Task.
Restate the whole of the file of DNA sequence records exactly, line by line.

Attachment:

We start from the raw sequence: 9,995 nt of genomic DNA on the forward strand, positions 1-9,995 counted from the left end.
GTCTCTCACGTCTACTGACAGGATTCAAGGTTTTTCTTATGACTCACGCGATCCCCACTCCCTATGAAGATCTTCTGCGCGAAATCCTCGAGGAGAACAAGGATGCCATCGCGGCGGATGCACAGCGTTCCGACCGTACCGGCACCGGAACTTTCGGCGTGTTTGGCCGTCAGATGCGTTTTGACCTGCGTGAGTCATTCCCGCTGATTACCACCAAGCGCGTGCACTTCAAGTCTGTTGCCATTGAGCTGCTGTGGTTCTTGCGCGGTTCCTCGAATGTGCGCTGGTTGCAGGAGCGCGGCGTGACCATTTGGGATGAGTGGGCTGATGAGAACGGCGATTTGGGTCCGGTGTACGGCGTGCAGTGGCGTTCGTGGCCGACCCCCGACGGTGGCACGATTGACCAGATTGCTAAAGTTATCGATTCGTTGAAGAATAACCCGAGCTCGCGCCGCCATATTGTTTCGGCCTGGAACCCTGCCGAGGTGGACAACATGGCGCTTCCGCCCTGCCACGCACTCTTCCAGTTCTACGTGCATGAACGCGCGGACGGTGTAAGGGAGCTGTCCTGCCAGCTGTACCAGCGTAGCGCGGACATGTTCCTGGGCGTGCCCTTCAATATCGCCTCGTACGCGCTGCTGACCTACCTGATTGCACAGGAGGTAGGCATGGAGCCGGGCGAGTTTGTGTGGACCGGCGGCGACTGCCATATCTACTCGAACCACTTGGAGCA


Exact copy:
We start from the raw sequence: 9,995 nt of genomic DNA on the forward strand, positions 1-9,995 counted from the left end.
GTCTCTCACGTCTACTGACAGGATTCAAGGTTTTTCTTATGACTCACGCGATCCCCACTCCCTATGAAGATCTTCTGCGCGAAATCCTCGAGGAGAACAAGGATGCCATCGCGGCGGATGCACAGCGTTCCGACCGTACCGGCACCGGAACTTTCGGCGTGTTTGGCCGTCAGATGCGTTTTGACCTGCGTGAGTCATTCCCGCTGATTACCACCAAGCGCGTGCACTTCAAGTCTGTTGCCATTGAGCTGCTGTGGTTCTTGCGCGGTTCCTCGAATGTGCGCTGGTTGCAGGAGCGCGGCGTGACCATTTGGGATGAGTGGGCTGATGAGAACGGCGATTTGGGTCCGGTGTACGGCGTGCAGTGGCGTTCGTGGCCGACCCCCGACGGTGGCACGATTGACCAGATTGCTAAAGTTATCGATTCGTTGAAGAATAACCCGAGCTCGCGCCGCCATATTGTTTCGGCCTGGAACCCTGCCGAGGTGGACAACATGGCGCTTCCGCCCTGCCACGCACTCTTCCAGTTCTACGTGCATGAACGCGCGGACGGTGTAAGGGAGCTGTCCTGCCAGCTGTACCAGCGTAGCGCGGACATGTTCCTGGGCGTGCCCTTCAATATCGCCTCGTACGCGCTGCTGACCTACCTGATTGCACAGGAGGTAGGCATGGAGCCGGGCGAGTTTGTGTGGACCGGCGGCGACTGCCATATCTACTCGAACCACTTGGAGCA